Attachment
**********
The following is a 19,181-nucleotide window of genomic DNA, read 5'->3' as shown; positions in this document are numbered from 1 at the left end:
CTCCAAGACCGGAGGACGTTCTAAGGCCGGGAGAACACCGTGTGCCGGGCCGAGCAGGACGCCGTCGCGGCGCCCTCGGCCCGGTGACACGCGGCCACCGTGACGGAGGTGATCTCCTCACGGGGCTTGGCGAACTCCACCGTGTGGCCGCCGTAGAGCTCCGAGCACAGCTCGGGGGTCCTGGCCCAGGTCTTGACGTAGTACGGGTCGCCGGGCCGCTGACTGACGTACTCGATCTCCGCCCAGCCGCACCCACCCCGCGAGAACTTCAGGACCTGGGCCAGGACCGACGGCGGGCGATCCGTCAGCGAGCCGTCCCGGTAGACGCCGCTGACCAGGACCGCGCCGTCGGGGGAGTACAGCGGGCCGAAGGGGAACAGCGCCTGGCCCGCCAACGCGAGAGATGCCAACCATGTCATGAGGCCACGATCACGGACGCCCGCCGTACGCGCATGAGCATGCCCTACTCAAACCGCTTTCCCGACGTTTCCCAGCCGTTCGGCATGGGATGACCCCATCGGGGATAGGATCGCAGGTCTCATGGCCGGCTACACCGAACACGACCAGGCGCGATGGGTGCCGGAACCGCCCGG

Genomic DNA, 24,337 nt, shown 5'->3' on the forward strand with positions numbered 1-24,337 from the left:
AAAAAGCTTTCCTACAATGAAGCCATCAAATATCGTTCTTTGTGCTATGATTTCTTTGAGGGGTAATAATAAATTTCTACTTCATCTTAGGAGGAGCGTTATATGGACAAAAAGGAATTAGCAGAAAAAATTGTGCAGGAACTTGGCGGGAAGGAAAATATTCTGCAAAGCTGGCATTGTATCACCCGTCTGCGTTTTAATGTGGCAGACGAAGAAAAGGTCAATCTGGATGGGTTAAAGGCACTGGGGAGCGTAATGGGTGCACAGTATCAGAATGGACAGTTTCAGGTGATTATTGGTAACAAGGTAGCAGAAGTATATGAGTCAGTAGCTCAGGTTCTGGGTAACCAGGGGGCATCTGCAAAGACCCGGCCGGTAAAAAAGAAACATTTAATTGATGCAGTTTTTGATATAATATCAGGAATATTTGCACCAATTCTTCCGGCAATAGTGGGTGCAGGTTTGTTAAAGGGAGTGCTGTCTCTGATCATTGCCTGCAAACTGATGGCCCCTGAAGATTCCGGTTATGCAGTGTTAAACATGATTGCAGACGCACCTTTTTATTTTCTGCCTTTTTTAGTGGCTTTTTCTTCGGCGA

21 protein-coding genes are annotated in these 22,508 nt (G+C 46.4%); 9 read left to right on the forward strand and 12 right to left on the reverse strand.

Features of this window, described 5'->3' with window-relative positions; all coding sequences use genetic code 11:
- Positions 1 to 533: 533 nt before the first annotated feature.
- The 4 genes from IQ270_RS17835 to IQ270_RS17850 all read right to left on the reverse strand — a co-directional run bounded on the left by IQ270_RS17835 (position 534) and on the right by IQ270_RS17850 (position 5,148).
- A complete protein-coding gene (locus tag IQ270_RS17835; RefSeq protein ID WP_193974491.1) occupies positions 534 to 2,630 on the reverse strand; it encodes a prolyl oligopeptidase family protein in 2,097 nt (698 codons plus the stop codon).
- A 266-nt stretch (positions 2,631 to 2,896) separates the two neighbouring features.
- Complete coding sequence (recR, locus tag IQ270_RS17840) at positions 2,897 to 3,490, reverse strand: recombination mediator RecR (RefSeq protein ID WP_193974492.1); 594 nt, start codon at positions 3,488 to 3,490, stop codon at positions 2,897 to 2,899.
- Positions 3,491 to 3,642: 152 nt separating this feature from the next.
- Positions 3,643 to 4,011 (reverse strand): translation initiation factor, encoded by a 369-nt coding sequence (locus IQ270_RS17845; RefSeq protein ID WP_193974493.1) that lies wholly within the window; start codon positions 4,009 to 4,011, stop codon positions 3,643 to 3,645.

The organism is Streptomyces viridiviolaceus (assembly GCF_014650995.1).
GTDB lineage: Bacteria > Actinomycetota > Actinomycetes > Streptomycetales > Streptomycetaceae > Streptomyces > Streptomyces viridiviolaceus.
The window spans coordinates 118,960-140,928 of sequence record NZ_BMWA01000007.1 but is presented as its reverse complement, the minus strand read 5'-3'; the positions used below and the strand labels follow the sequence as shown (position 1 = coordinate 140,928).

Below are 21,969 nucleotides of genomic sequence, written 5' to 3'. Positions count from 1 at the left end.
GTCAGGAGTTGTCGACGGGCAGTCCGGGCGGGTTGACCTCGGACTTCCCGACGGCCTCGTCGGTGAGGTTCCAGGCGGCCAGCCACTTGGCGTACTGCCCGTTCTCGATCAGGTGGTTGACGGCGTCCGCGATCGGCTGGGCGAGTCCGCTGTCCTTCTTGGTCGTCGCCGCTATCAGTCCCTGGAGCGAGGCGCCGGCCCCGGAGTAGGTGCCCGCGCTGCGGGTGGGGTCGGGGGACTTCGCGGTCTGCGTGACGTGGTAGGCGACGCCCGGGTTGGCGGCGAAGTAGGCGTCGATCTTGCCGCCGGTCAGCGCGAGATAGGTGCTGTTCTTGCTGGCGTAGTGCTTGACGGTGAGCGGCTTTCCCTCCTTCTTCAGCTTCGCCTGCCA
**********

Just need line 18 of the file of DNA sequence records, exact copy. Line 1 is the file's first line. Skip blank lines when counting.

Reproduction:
GTCAGGAGTTGTCGACGGGCAGTCCGGGCGGGTTGACCTCGGACTTCCCGACGGCCTCGTCGGTGAGGTTCCAGGCGGCCAGCCACTTGGCGTACTGCCCGTTCTCGATCAGGTGGTTGACGGCGTCCGCGATCGGCTGGGCGAGTCCGCTGTCCTTCTTGGTCGTCGCCGCTATCAGTCCCTGGAGCGAGGCGCCGGCCCCGGAGTAGGTGCCCGCGCTGCGGGTGGGGTCGGGGGACTTCGCGGTCTGCGTGACGTGGTAGGCGACGCCCGGGTTGGCGGCGAAGTAGGCGTCGATCTTGCCGCCGGTCAGCGCGAGATAGGTGCTGTTCTTGCTGGCGTAGTGCTTGACGGTGAGCGGCTTTCCCTCCTTCTTCAGCTTCGCCTGCCA